It there is a unified organization, Lambert said in the memorandum that association leadership believes it would mean:

  • A broader and deeper range of marketing tools to meet real estate business needs.
  • Expanded educational opportunities.
  • A commitment to innovation, ensuring your next-generation technology solutions.
  • Expedited resolution for mediation and arbitration.
  • Stronger advocacy and influence in political affairs.
  • More involvement and greater resources for community outreach.
  • Economies of scale, helping control costs and improve budgets.
  • Enhanced member services.

Lambert, in the memorandum, notes that unification of Realtor associations are becoming more common nationwide. For example, two associations in the Miami, Fla., area recently merged.

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John Rebchook

John Rebchook has more than 30 years of experience in writing and communications. As the Real Estate Editor for the Rocky Mountain News, he wrote about residential and commercial real estate for 26 years. He has won numerous awards for business stories and columns that he wrote, both as an individual and part of teams. In addition to real estate, he also covered economic development, banking and financing, the airlines, and cable TV for the Rocky. In addition, he was one of the original freelance writers for, covering commercial real estate for the Internet publication.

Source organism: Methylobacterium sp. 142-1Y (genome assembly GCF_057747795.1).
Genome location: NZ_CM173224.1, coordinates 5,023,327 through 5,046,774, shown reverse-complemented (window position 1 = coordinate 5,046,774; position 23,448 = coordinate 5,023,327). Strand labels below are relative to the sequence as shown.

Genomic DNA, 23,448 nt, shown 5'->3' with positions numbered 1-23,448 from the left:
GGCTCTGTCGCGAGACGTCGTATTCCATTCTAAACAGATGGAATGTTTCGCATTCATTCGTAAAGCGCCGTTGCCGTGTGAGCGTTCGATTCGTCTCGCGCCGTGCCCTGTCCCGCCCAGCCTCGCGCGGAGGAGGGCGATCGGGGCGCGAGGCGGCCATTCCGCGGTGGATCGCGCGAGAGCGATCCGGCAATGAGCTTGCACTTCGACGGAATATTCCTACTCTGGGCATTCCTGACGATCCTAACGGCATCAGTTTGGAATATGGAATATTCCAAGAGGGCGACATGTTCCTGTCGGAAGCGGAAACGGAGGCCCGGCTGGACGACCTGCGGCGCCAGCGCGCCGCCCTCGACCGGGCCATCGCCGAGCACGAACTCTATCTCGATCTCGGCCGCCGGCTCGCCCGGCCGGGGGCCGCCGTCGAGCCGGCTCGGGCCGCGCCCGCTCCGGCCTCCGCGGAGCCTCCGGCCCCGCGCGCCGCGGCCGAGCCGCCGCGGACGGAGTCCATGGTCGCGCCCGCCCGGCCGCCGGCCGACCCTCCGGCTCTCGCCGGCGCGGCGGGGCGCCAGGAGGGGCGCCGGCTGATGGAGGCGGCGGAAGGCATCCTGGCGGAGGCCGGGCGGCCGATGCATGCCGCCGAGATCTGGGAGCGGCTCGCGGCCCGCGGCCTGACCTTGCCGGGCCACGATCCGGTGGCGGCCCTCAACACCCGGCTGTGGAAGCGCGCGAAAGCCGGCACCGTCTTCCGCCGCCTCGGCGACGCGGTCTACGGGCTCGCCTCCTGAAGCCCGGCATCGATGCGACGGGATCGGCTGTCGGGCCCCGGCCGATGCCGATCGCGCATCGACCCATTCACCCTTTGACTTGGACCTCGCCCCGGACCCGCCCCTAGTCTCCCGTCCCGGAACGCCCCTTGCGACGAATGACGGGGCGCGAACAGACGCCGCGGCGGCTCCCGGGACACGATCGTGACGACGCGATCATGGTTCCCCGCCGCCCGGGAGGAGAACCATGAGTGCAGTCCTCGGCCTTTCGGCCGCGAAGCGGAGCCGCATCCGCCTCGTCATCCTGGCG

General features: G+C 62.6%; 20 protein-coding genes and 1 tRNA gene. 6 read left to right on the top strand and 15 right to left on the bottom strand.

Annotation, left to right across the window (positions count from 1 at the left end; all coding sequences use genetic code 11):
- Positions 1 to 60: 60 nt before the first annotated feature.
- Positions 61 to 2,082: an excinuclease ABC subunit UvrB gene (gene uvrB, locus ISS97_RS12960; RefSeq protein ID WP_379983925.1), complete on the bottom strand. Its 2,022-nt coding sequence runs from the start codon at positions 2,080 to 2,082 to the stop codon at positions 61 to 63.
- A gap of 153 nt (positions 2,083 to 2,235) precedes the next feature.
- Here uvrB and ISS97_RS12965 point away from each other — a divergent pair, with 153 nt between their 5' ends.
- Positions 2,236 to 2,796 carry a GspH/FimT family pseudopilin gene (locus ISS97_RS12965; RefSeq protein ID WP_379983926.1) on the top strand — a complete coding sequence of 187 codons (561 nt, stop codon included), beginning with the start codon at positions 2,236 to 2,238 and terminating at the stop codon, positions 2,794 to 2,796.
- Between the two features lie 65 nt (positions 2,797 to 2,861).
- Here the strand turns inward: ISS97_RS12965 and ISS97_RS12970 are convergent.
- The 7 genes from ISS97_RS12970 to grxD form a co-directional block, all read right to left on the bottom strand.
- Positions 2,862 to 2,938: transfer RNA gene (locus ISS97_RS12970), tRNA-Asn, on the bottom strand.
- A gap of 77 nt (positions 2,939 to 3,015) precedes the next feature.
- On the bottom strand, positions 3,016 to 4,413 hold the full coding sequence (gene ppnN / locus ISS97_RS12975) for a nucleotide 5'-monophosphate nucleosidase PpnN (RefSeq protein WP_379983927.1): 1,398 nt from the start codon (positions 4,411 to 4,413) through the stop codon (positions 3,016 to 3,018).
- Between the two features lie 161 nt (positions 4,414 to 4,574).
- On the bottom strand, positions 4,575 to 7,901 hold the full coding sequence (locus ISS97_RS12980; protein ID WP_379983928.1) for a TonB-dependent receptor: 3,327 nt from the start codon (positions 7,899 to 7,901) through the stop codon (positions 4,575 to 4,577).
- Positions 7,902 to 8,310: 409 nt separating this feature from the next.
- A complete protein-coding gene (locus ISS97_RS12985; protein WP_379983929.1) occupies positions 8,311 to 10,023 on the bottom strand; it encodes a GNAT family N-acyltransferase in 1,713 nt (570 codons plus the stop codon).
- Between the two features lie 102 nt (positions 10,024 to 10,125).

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  1. Merging all the Realtor boards in Denver would be a great idea. By having one unified organization, Denver area real estate professionals would have more collective bargaining power and the ability to provide much greater benefits to all its members. Currently, there is so much duplication of resources – a clear waste of money. The Houston Board of Realtors is a great example of what we could become.

      • I interpret this: “Denver area real estate professionals would have more collective bargaining power” as moving closer to a monopoly and therefore as a potential house seller and house buyer, I see a reduced chance of RealWhores® fees being reduced.

        • David, Honey, you sound like you might have had trouble getting into 5th grade. I have this lovely idea; sell your house as a For Sale By Owner. Then you won’t have to deal with a Realtor. It is a win – win situation. Are you really that dim?

          P.S. I like your new picture.

          • @Heavens,
            I did not say that that I wanted to do a FSBO.
            I am saying that I want lower fees from the REAL ESTATE INDUSTRY.
            Lower agent fees and title search fees and mortgage origination fees.
            Don’t care about appraisal and inspection fees as I think they are priced correctly (and maybe even a little low).